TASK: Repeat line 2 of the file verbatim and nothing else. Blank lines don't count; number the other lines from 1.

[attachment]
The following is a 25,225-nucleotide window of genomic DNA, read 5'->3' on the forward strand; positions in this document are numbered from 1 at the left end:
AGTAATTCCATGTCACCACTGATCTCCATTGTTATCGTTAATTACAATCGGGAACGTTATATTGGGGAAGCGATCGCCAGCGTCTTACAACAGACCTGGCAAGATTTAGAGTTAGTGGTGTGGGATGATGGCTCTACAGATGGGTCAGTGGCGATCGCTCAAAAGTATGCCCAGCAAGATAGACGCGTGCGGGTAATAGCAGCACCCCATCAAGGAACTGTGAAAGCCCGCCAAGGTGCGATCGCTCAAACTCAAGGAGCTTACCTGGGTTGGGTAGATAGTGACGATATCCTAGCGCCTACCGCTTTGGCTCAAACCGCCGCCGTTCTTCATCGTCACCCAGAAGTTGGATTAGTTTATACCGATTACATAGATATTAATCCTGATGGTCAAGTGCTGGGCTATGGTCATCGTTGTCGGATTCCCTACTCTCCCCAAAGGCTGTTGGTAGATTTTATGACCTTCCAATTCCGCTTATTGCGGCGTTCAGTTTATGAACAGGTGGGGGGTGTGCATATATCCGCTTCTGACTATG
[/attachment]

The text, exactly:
AGTAATTCCATGTCACCACTGATCTCCATTGTTATCGTTAATTACAATCGGGAACGTTATATTGGGGAAGCGATCGCCAGCGTCTTACAACAGACCTGGCAAGATTTAGAGTTAGTGGTGTGGGATGATGGCTCTACAGATGGGTCAGTGGCGATCGCTCAAAAGTATGCCCAGCAAGATAGACGCGTGCGGGTAATAGCAGCACCCCATCAAGGAACTGTGAAAGCCCGCCAAGGTGCGATCGCTCAAACTCAAGGAGCTTACCTGGGTTGGGTAGATAGTGACGATATCCTAGCGCCTACCGCTTTGGCTCAAACCGCCGCCGTTCTTCATCGTCACCCAGAAGTTGGATTAGTTTATACCGATTACATAGATATTAATCCTGATGGTCAAGTGCTGGGCTATGGTCATCGTTGTCGGATTCCCTACTCTCCCCAAAGGCTGTTGGTAGATTTTATGACCTTCCAATTCCGCTTATTGCGGCGTTCAGTTTATGAACAGGTGGGGGGTGTGCATATATCCGCTTCTGACTATG